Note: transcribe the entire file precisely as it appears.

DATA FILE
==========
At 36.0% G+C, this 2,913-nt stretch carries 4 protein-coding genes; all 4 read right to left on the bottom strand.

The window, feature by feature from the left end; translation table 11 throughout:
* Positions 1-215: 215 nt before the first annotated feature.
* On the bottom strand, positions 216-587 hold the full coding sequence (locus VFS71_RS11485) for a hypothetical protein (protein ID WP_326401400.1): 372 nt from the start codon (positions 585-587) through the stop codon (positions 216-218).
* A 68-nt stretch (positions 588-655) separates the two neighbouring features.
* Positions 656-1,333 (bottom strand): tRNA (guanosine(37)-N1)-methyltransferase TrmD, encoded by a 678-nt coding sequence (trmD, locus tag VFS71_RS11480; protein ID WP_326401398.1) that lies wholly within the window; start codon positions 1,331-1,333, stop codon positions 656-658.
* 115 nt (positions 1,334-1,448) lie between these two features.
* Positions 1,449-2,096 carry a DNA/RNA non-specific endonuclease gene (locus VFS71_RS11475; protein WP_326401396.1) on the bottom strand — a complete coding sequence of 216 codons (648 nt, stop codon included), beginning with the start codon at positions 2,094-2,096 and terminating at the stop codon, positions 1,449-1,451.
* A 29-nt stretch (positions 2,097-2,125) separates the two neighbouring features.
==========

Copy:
At 36.0% G+C, this 2,913-nt stretch carries 4 protein-coding genes; all 4 read right to left on the bottom strand.

The window, feature by feature from the left end; translation table 11 throughout:
* Positions 1-215: 215 nt before the first annotated feature.
* On the bottom strand, positions 216-587 hold the full coding sequence (locus VFS71_RS11485) for a hypothetical protein (protein ID WP_326401400.1): 372 nt from the start codon (positions 585-587) through the stop codon (positions 216-218).
* A 68-nt stretch (positions 588-655) separates the two neighbouring features.
* Positions 656-1,333 (bottom strand): tRNA (guanosine(37)-N1)-methyltransferase TrmD, encoded by a 678-nt coding sequence (trmD, locus tag VFS71_RS11480; protein ID WP_326401398.1) that lies wholly within the window; start codon positions 1,331-1,333, stop codon positions 656-658.
* 115 nt (positions 1,334-1,448) lie between these two features.
* Positions 1,449-2,096 carry a DNA/RNA non-specific endonuclease gene (locus VFS71_RS11475; protein WP_326401396.1) on the bottom strand — a complete coding sequence of 216 codons (648 nt, stop codon included), beginning with the start codon at positions 2,094-2,096 and terminating at the stop codon, positions 1,449-1,451.
* A 29-nt stretch (positions 2,097-2,125) separates the two neighbouring features.